“We’ve said all along, if you want to wear a mask, wear a mask,” Parson said. “It’s not government’s place to mandate whether you wear a mask or not,” he said. “If you listen to the experts, the infectious disease doctors, they will tell you right now, if you’re not wearing a mask properly, it’s probably not doing you much good, and (2), social distancing is far more important than a mask.
“Really, social distancing is the the most important thing we can do,” Parson continued. That means remaining 6 feet apart from people who don’t share your household.
At the Cape Police Department, the governor spoke with Chief Wes Blair, Cape County Sheriff Ruth Ann Dickerson and several law enforcement officers. He asked about their supplies of personal protective equipment (PPE)—such as face masks and gloves.
It was hard, at first, to get enough PPE to supply all the law enforcement and medical personnel who deal with the public, Parson said. The federal government didn’t have enough to go around, and it was difficult to find supplies from other states or countries. The crunch was eased in Missouri when manufacturers in the state began producing PPE for Missourians. “Next time, we’re not going to be dependent upon other states and foreign manufacturers,” Parson said. “We can’t be dependent upon foreign soil.”
Parson then asked if the officers had seen a rise in mental health issues with people staying at home.
Dickerson said the Sheriff’s Office has seen “an uptick in mental health calls.”
Blair reported that suicides and domestic disturbance calls have increased, but child abuse reports are way down because children are not in school, where reports usually are made. “We’ll see it spike in the future,” Blair said.
“I just want to say thanks for what you’re doing,” Parson told the officers, as this was National Police Week.
Parson briefly discussed the devastating effect the business shutdown has had on the economy in the state. As the state reopens, he echoed the cry to “shop local.”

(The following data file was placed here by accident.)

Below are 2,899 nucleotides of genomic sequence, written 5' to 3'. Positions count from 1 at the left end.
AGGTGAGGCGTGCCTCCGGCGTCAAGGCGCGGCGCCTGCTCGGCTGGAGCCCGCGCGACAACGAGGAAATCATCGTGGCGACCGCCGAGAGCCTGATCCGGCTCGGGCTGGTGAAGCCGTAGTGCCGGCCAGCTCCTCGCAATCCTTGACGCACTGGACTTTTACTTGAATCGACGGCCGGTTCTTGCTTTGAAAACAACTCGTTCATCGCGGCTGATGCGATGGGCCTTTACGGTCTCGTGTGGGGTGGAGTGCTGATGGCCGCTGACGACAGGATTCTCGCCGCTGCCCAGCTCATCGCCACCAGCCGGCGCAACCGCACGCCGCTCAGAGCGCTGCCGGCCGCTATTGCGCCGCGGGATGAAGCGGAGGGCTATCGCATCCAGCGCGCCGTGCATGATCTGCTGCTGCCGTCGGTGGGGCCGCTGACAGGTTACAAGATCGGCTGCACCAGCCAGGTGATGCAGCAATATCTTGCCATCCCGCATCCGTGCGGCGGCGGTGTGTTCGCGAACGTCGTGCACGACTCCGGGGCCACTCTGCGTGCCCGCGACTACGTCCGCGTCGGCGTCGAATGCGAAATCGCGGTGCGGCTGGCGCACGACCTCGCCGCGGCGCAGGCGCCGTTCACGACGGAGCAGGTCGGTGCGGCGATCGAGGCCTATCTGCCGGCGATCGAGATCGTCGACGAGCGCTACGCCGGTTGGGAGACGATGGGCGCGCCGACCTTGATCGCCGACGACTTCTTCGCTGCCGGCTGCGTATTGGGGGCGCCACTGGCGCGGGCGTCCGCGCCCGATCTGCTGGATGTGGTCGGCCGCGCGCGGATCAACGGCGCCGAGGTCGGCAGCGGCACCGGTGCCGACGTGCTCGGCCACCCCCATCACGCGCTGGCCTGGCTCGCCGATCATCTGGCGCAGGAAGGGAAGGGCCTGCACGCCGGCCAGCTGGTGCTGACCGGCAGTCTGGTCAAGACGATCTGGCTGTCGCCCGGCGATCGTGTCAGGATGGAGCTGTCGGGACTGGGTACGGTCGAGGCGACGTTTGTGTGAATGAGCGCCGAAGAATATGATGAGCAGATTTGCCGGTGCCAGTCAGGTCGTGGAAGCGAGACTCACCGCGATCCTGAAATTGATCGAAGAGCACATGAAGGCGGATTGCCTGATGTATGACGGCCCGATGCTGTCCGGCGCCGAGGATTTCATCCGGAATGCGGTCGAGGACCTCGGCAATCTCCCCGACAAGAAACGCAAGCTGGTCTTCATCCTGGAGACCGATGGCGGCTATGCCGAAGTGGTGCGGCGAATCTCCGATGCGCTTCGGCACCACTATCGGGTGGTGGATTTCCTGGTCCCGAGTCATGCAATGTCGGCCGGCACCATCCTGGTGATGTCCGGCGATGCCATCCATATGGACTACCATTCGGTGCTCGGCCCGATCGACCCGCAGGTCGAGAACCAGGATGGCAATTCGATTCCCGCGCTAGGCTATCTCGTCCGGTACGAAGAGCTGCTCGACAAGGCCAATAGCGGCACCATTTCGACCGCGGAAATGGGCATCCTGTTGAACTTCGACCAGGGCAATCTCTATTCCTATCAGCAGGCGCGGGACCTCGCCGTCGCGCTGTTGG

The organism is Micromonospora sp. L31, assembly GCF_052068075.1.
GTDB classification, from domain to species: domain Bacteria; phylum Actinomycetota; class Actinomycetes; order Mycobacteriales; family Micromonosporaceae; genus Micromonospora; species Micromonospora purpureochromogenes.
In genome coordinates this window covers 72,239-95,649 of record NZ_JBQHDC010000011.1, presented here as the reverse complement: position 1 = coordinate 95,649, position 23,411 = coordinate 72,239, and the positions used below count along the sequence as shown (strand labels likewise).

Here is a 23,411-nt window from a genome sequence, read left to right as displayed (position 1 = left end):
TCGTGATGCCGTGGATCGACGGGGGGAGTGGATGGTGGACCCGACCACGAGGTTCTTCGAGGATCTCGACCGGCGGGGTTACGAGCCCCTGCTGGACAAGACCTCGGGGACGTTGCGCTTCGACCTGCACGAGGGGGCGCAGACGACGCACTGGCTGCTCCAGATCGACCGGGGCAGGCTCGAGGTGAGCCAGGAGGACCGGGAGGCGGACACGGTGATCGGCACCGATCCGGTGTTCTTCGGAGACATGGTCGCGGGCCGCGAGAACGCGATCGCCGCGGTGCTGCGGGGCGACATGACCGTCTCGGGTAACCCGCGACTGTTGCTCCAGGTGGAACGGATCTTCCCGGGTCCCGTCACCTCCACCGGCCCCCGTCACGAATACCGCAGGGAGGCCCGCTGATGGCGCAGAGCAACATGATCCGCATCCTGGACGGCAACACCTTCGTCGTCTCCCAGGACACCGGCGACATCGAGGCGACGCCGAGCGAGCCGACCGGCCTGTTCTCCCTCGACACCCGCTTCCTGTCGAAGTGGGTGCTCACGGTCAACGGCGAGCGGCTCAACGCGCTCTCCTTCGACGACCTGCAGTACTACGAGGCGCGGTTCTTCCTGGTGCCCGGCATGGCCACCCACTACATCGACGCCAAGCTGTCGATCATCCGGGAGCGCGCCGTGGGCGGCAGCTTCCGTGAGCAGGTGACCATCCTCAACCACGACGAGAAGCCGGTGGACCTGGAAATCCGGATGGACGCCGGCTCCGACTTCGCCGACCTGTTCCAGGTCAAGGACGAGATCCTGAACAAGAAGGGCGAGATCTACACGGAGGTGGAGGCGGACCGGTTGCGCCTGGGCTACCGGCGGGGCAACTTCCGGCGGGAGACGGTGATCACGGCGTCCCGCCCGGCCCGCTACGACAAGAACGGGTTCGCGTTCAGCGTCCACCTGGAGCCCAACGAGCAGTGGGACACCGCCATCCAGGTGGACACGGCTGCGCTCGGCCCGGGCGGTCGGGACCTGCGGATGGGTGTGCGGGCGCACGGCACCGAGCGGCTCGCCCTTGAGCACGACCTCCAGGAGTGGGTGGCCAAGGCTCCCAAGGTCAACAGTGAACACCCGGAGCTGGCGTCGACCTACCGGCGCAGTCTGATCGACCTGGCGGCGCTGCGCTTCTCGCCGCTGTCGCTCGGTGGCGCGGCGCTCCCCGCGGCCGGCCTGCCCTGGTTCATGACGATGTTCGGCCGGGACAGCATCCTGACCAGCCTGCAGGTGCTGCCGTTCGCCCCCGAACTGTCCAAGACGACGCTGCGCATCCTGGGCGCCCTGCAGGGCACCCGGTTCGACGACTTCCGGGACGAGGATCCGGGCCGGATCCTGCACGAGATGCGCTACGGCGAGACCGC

As for high school seniors who missed graduation, Parson feels for them. He has a granddaugher graduating this spring. “I think they will be able to graduate,” he said. “Every school is a little different.” He said small schools may be able to safely hold commencement on their school football fields.
Traveling on to the Cape County Sheriff’s Office in Jackson, Parson spoke to Dickerson and a small gathering of deputies, repeating some of the comments he had made earlier regarding PPEs, mental health calls and a showing of appreciation for their work.
Later on Facebook, Parson posted, “It was good to see Sheriff Ruth Ann Dickerson again this afternoon and meet with her team at the Cape Girardeau County Sheriff’s Office.
“I am grateful for all the long hours and hard work they put in during the COVID-19 shutdown and now during the start of our recovery.
“I believe the truest form of government can be found at the county level.
“I am humbled every day to be the Governor of the great State of Missouri, but I often think back to my days as Polk County Sheriff and the people I served who knew me directly—whose kids were in the same school as mine, those we sat in church with, and people we saw at the local grocer.
“Our state is strong because of the hard work these women and men do every day to make their communities safer and stronger.”